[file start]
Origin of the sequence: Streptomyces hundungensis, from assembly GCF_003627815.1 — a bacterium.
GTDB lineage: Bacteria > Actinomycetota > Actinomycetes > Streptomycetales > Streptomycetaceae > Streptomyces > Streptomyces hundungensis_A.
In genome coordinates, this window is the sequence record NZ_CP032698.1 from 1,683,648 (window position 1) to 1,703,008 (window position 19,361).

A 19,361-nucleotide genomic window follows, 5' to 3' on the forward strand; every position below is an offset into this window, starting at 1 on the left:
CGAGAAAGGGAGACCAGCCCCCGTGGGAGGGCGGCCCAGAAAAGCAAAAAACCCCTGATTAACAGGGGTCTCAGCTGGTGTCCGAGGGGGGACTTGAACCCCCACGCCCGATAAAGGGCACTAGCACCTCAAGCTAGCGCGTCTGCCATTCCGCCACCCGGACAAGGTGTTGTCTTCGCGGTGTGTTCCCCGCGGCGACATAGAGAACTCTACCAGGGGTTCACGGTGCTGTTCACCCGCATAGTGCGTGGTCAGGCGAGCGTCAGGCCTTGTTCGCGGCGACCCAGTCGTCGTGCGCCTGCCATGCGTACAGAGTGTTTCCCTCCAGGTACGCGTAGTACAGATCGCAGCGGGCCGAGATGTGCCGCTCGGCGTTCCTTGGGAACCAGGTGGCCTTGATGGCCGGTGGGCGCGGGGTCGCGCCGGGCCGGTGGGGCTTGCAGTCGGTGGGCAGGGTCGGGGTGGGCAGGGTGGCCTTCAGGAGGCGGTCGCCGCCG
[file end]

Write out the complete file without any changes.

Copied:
Origin of the sequence: Streptomyces hundungensis, from assembly GCF_003627815.1 — a bacterium.
GTDB lineage: Bacteria > Actinomycetota > Actinomycetes > Streptomycetales > Streptomycetaceae > Streptomyces > Streptomyces hundungensis_A.
In genome coordinates, this window is the sequence record NZ_CP032698.1 from 1,683,648 (window position 1) to 1,703,008 (window position 19,361).

A 19,361-nucleotide genomic window follows, 5' to 3' on the forward strand; every position below is an offset into this window, starting at 1 on the left:
CGAGAAAGGGAGACCAGCCCCCGTGGGAGGGCGGCCCAGAAAAGCAAAAAACCCCTGATTAACAGGGGTCTCAGCTGGTGTCCGAGGGGGGACTTGAACCCCCACGCCCGATAAAGGGCACTAGCACCTCAAGCTAGCGCGTCTGCCATTCCGCCACCCGGACAAGGTGTTGTCTTCGCGGTGTGTTCCCCGCGGCGACATAGAGAACTCTACCAGGGGTTCACGGTGCTGTTCACCCGCATAGTGCGTGGTCAGGCGAGCGTCAGGCCTTGTTCGCGGCGACCCAGTCGTCGTGCGCCTGCCATGCGTACAGAGTGTTTCCCTCCAGGTACGCGTAGTACAGATCGCAGCGGGCCGAGATGTGCCGCTCGGCGTTCCTTGGGAACCAGGTGGCCTTGATGGCCGGTGGGCGCGGGGTCGCGCCGGGCCGGTGGGGCTTGCAGTCGGTGGGCAGGGTCGGGGTGGGCAGGGTGGCCTTCAGGAGGCGGTCGCCGCCG